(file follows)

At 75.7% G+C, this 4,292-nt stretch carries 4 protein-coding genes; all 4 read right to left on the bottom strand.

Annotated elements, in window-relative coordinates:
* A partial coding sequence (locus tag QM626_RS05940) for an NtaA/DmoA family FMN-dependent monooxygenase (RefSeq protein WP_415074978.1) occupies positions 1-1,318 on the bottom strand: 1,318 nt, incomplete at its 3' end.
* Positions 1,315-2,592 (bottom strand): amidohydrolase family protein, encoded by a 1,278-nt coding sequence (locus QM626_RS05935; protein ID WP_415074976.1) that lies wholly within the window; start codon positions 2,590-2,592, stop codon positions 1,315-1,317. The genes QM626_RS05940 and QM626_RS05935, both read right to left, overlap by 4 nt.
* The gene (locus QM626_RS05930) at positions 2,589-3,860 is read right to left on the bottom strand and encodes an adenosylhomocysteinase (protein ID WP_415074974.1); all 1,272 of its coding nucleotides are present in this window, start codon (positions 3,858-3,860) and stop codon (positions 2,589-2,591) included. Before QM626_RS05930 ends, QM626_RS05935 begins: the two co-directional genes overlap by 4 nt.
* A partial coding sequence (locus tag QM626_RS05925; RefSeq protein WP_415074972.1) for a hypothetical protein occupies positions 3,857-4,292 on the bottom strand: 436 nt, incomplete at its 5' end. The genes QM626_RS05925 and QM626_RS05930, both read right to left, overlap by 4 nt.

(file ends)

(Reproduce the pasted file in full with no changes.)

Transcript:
At 75.7% G+C, this 4,292-nt stretch carries 4 protein-coding genes; all 4 read right to left on the bottom strand.

Annotated elements, in window-relative coordinates:
* A partial coding sequence (locus tag QM626_RS05940) for an NtaA/DmoA family FMN-dependent monooxygenase (RefSeq protein WP_415074978.1) occupies positions 1-1,318 on the bottom strand: 1,318 nt, incomplete at its 3' end.
* Positions 1,315-2,592 (bottom strand): amidohydrolase family protein, encoded by a 1,278-nt coding sequence (locus QM626_RS05935; protein ID WP_415074976.1) that lies wholly within the window; start codon positions 2,590-2,592, stop codon positions 1,315-1,317. The genes QM626_RS05940 and QM626_RS05935, both read right to left, overlap by 4 nt.
* The gene (locus QM626_RS05930) at positions 2,589-3,860 is read right to left on the bottom strand and encodes an adenosylhomocysteinase (protein ID WP_415074974.1); all 1,272 of its coding nucleotides are present in this window, start codon (positions 3,858-3,860) and stop codon (positions 2,589-2,591) included. Before QM626_RS05930 ends, QM626_RS05935 begins: the two co-directional genes overlap by 4 nt.
* A partial coding sequence (locus tag QM626_RS05925; RefSeq protein WP_415074972.1) for a hypothetical protein occupies positions 3,857-4,292 on the bottom strand: 436 nt, incomplete at its 5' end. The genes QM626_RS05925 and QM626_RS05930, both read right to left, overlap by 4 nt.